James Traub, policy director of the Global Centre for the Responsibility to Protect (“R2P”, for those without enough acronyms in their lives), has an interesting Op-Ed about Sri Lanka in yesterday’s Washington Post. In summary:
- The LTTE are super bad dudes who invented suicide bombing, killed Indian Prime Minister Rajiv Gandhi, and are currently holding thousands of civilians hostage in a desperate attempt to withstand the Sri Lankan government’s military assault against them.
- The Sri Lankan government is attempting to crush said bad dudes militarily, once and for all.
- This is endangering the lives of the civilians being held hostage. The government’s tactics (indiscriminate artillery fire, extrajudicial killings, arbitrary detentions) are also totes uncool. They’re getting away with bad behavior by claiming that the LTTE are terrorists, and cloaking themselves in the mantle of the Global War on Terror. (Silly Sri Lankans! Only the US gets to do that.)
- Therefore, the “responsibility to protect” gives the Sri Lankan government a duty to retreat from the battle, even if the LTTE does not release the civilians it’s currently holding prisoner, and even if that means that the LTTE survives within Sri Lankan territory.
In other words, Traub believes that the responsibility to protect comes with a minimum competency requirement: if a state cannot achieve its military goals without going beyond a certain acceptable level of civilian casualties, then it should not be allowed to try.
That’s not a new theory: the principle of proportionality has long been a part of just war theory, (that would be “just” as in “justice”, not “just” as in “only”), and the jus in bello principles that govern how wars may be fought. Article 51(5) of the First Additional Protocol to the Geneva Conventions prohibits indiscriminate attacks on civilians, including those which may be expected to cause harm to civilians or their property “which would be excessive in relation to the concrete and direct military advantage anticipated.” The same principle was enshrined in Art 8(2)(b)(iv) of the Rome Statute of the ICC, which extends the same protection to the environment as well as civilians, but requires that the harm be “greatly” excessive instead of just plain-vanilla excessive.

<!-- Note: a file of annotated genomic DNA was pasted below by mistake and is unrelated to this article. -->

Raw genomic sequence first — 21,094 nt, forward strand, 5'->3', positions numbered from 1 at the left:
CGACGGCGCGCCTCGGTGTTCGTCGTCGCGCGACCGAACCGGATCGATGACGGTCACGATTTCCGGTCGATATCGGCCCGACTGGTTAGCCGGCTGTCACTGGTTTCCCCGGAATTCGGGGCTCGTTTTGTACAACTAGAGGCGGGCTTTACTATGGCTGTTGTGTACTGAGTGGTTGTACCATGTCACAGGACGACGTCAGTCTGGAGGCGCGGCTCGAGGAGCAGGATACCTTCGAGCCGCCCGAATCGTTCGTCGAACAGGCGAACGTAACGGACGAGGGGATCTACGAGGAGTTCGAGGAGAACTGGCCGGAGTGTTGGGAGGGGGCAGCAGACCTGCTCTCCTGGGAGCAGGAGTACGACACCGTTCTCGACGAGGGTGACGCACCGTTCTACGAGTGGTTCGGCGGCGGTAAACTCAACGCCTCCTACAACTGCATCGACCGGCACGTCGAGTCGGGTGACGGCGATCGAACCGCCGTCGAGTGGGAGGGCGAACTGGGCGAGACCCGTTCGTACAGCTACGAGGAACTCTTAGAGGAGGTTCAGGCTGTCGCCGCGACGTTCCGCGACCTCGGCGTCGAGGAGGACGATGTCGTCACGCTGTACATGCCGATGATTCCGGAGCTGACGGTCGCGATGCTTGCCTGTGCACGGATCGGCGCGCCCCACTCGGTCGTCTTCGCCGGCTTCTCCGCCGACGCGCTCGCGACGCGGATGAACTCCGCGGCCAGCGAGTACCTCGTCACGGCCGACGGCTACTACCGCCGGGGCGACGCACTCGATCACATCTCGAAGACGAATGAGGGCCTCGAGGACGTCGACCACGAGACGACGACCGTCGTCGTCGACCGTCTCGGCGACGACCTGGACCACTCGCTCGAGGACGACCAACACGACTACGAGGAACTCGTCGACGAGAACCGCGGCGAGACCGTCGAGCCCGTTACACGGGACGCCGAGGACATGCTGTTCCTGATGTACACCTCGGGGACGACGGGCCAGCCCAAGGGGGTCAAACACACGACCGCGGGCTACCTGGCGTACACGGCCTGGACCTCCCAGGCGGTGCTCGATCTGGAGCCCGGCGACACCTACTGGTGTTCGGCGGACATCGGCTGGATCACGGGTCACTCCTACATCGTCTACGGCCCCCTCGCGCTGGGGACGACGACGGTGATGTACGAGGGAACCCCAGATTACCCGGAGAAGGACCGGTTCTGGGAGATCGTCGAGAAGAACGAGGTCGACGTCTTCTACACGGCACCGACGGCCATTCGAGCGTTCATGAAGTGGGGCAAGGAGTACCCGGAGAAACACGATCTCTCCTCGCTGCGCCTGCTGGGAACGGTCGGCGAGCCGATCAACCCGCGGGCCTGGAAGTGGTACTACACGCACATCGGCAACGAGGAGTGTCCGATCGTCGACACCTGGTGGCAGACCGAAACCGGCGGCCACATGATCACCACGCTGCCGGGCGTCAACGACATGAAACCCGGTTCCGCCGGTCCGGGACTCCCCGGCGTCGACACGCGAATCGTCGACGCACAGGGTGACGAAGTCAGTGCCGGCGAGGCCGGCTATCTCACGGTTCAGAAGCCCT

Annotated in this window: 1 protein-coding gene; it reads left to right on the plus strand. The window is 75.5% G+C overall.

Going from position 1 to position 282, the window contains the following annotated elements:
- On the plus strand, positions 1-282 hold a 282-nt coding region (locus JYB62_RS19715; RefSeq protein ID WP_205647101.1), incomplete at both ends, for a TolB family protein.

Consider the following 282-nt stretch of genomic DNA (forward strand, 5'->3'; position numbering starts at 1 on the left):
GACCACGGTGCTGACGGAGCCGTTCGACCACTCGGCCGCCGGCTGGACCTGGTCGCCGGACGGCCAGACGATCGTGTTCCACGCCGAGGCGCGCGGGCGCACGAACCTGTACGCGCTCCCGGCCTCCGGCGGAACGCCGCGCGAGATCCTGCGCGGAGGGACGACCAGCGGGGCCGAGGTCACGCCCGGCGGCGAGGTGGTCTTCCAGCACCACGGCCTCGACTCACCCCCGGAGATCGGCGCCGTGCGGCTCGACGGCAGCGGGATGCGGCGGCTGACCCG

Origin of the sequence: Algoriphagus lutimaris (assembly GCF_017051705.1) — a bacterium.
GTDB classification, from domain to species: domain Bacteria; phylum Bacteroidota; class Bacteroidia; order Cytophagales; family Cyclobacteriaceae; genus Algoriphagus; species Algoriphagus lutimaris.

When you think about it, that “anticipated” is kind of amazing, because it refers to the likely outcome, rather than the goal. In other words, this rule weighs the likelihood of military success against the harm to civilians, not the importance of the military objective. It’s always good to base calculations in the real world, but that presumably means that there is a sliding scale: the less competent an army is, the less likely they are to achieve their goals; and so the fewer civilian casualties they can risk.
I’m all about avoiding civilian casualties, and think that doing so is militarily savvy as well as morally correct. But wars are messy, dangerous things, and there is always some risk to civilian lives and property. Does that mean that once an army falls below a certain level of competence, they’re not permitted to take any action at all? (Seriously, not being tendentious here. Wondering if that is the logical extension of that rule.)
Traub acknowledges that the LTTE might not release the civilians, even if the government agrees to a cease-fire, but insists that the army must cease hostilities anyway. Does he really mean that? Getting rid of violent insurgencies in one’s own territory is a pretty valid reason to use military force, so why is all army action is unacceptable? Is it because there’s no way it end the LTTE insurgency without a disproportionate impact on civilian lives and property? Or is Traub advocating for a sort of three-indiscriminate-airstrikes-and-you’re-out policy, so that the army’s past violations of the proportionality rule disqualify it from any further military action?
It seems to me that the logical next step would be to demand that the army cease its current unacceptable tactics, not that it cease all military action. Traub, however, steams straight past it into demands that the army stop fighting, and calls for Security Council action. Is that because he thinks there’s no hope of changed tactics?
(Or is he a victim of the Op-Ed form, in which there’s too little room to get into details, and apparently some sort of legally-required paragraph excoriating the U.S. for violating a treaty/rule of customary international law/U.N. Resolution/Pirate Code, and demanding expiation via Security Council?)
(If you want to learn more about proportionality, I recommend this and this)
(Hat tip: Enough’s Blog.)